Balzac and the Little Chinese Seamstress (film)
|Balzac and the Little Chinese Seamstress|
Theatrical release poster
|Directed by||Dai Sijie|
|Produced by||Lise Fayolle|
|Written by||Dai Sijie
Dai Sijie (novel)
|Music by||Wang Pujian|
|Distributed by||Empire Pictures (United States)|
Balzac and the Little Chinese Seamstress (simplified Chinese: 巴尔扎克与小裁缝; traditional Chinese: 巴爾扎克與小裁縫; French: Balzac et la Petite Tailleuse Chinoise) is a 2002 Franco-Chinese romance drama film with dialogue in the Sichuan dialect directed by Dai Sijie and starring Zhou Xun, Chen Kun and Liu Ye. It premiered at the 2002 Cannes Film Festival on 16 May.
Based on the 2000 semi-autobiographical novel of the same title by Dai, the film revolves around two young Chinese boys of bourgeois background who were sent to a remote village in Sichuan province for three years of re-education during the Cultural Revolution. They both fell in love with a beautiful local girl, granddaughter of an old tailor and known to everyone as the Little Seamstress. During those years of intellectual oppression, the three found solace and liberation in a collection of banned translated novels by Western authors, among whom their favourite was Balzac. The film explores the themes of youth, love, and freedom in those dark times in China.
The film is set in a period between 1971 and 1974, during the later stage of the Chinese Cultural Revolution. Two city boys in their late teenage years, Luo Min (played by Chen Kun) and Ma Jianling (Liu Ye), are on their way to a remote village in the mountainous Sichuan province for re-education. Upon arrival, the boys are questioned on their "reactionary backgrounds" by the Chief (Chen Tianlu), the village leader, in the presence of the other villagers. Luo's father turns out to be a dentist who had once fitted a false tooth for Chiang Kai-shek, while Ma's father is a doctor. The Chief also examines the boys' luggage and burns a cookbook, which he claims to be bourgeois. He is about to throw Ma's violin into the fire as well before he is stopped by Luo, who lies that the Mozart's Divertimento KV 334 Ma plays is a "mountain song" titled Mozart is Thinking of Chairman Mao.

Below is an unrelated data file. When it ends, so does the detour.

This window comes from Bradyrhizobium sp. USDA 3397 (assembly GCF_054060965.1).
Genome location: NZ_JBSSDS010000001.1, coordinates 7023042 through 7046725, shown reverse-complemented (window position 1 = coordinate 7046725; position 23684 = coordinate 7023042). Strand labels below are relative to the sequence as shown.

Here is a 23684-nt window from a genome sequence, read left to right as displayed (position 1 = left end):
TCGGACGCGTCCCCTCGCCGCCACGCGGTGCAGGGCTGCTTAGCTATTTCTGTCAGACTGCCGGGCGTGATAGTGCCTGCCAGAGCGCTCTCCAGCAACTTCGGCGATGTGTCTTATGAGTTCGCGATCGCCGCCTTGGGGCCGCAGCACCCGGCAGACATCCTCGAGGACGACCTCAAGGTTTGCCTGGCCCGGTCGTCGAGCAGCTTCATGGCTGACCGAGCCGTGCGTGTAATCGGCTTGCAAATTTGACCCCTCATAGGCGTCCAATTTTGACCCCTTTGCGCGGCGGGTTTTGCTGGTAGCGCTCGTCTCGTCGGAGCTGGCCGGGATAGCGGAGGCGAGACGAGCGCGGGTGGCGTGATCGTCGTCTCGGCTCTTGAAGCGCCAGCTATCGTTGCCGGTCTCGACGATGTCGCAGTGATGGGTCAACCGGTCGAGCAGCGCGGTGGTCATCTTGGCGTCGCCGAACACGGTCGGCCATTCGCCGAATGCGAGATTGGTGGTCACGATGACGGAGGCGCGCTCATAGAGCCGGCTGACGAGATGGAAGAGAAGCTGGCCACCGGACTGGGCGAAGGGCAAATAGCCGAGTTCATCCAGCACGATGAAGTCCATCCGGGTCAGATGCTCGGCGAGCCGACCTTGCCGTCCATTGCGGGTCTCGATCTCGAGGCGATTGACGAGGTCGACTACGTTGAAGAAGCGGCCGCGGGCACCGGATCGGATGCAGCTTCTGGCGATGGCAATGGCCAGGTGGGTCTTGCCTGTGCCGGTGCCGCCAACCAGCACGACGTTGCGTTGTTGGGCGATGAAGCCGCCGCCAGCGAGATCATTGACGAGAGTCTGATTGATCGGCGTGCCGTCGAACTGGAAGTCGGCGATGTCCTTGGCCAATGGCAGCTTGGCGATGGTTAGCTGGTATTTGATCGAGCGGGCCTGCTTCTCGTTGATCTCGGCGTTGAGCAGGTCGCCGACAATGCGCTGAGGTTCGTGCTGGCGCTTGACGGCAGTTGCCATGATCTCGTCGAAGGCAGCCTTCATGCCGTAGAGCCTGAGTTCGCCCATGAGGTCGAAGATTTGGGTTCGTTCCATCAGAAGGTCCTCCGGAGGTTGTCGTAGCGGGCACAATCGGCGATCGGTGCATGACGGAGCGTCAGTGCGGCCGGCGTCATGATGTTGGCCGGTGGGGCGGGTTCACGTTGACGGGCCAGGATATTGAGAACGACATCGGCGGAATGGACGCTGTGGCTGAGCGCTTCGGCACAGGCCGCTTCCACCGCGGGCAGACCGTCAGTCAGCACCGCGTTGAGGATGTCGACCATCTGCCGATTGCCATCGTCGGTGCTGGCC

The two boys are allocated a house and immediately join in the labours of the locals, which include transporting buckets of human waste used for fertilizer as well as working in the coal mine. One day, a young girl, granddaughter of a tailor from the neighbouring village and known to everyone as the Little Seamstress (Zhou Xun), comes by with her grandfather to listen to Ma play violin. Luo and Ma befriend the Little Seamstress and soon both fall in love with her. The girl, illiterate but hungry for knowledge, and the boys, vowing to transform her, devise a plan to steal a suitcase filled with banned translated Western novels from Four-Eyes (Wang Hongwei), another boy undergoing re-education in the village but bound to return to the city. Luo begins to read to the Little Seamstress every day, books including those by Stendhal, Kipling and Dostoevsky. But her favourite turns out to be Balzac.